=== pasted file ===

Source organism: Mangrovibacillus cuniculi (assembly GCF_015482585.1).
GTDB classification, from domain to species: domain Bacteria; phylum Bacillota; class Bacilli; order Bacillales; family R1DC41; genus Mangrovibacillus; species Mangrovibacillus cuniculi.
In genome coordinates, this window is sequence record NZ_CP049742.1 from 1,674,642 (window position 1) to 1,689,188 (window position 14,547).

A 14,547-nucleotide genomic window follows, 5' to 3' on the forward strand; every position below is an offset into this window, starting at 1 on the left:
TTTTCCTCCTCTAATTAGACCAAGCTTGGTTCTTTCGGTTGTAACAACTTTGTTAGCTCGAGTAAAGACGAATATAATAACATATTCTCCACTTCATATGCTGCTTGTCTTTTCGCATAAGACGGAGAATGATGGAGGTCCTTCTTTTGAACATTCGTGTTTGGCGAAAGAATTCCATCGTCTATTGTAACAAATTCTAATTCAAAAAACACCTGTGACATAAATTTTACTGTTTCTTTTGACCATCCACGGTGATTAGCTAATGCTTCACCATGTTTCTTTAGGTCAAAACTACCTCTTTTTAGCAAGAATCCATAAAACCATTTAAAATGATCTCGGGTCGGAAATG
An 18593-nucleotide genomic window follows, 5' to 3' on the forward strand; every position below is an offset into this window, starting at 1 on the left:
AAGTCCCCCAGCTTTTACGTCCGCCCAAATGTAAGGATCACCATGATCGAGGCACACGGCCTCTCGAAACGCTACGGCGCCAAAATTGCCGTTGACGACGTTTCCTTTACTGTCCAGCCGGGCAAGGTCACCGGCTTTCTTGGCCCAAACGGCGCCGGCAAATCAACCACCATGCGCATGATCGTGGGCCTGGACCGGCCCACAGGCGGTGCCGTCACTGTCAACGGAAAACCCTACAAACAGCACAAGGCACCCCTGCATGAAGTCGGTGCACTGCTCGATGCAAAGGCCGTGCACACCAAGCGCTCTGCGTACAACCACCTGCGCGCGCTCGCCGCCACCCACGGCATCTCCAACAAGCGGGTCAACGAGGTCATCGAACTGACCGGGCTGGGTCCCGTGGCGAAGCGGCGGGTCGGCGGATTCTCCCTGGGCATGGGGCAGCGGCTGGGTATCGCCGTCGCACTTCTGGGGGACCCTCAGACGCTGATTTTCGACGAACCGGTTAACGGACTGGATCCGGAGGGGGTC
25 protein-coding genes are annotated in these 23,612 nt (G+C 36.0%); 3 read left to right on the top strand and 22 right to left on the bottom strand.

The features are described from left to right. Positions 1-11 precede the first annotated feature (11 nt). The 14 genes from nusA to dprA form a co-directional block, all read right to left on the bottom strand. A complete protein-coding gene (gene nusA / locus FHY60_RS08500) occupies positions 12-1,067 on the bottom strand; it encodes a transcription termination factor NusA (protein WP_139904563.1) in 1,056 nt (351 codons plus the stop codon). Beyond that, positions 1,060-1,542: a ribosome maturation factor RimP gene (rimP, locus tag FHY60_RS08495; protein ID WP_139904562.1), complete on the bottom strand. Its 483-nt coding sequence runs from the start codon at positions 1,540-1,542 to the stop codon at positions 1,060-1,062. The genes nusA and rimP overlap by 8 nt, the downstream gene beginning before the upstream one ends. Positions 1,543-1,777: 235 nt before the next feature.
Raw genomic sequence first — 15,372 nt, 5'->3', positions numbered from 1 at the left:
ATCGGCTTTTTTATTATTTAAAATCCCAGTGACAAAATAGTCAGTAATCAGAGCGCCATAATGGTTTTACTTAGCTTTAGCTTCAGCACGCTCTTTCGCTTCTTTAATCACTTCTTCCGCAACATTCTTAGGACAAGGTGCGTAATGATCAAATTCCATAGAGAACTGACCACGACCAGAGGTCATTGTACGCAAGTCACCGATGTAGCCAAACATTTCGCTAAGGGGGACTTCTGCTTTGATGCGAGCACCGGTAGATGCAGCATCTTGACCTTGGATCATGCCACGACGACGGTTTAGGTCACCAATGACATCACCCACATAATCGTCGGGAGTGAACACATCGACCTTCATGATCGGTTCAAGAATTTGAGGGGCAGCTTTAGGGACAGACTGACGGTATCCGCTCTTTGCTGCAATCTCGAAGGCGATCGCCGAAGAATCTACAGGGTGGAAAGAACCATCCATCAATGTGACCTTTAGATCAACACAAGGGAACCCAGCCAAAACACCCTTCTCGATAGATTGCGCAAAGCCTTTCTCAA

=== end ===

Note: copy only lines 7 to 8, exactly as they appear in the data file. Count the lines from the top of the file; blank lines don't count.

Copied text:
AAGTCCCCCAGCTTTTACGTCCGCCCAAATGTAAGGATCACCATGATCGAGGCACACGGCCTCTCGAAACGCTACGGCGCCAAAATTGCCGTTGACGACGTTTCCTTTACTGTCCAGCCGGGCAAGGTCACCGGCTTTCTTGGCCCAAACGGCGCCGGCAAATCAACCACCATGCGCATGATCGTGGGCCTGGACCGGCCCACAGGCGGTGCCGTCACTGTCAACGGAAAACCCTACAAACAGCACAAGGCACCCCTGCATGAAGTCGGTGCACTGCTCGATGCAAAGGCCGTGCACACCAAGCGCTCTGCGTACAACCACCTGCGCGCGCTCGCCGCCACCCACGGCATCTCCAACAAGCGGGTCAACGAGGTCATCGAACTGACCGGGCTGGGTCCCGTGGCGAAGCGGCGGGTCGGCGGATTCTCCCTGGGCATGGGGCAGCGGCTGGGTATCGCCGTCGCACTTCTGGGGGACCCTCAGACGCTGATTTTCGACGAACCGGTTAACGGACTGGATCCGGAGGGGGTC
25 protein-coding genes are annotated in these 23,612 nt (G+C 36.0%); 3 read left to right on the top strand and 22 right to left on the bottom strand.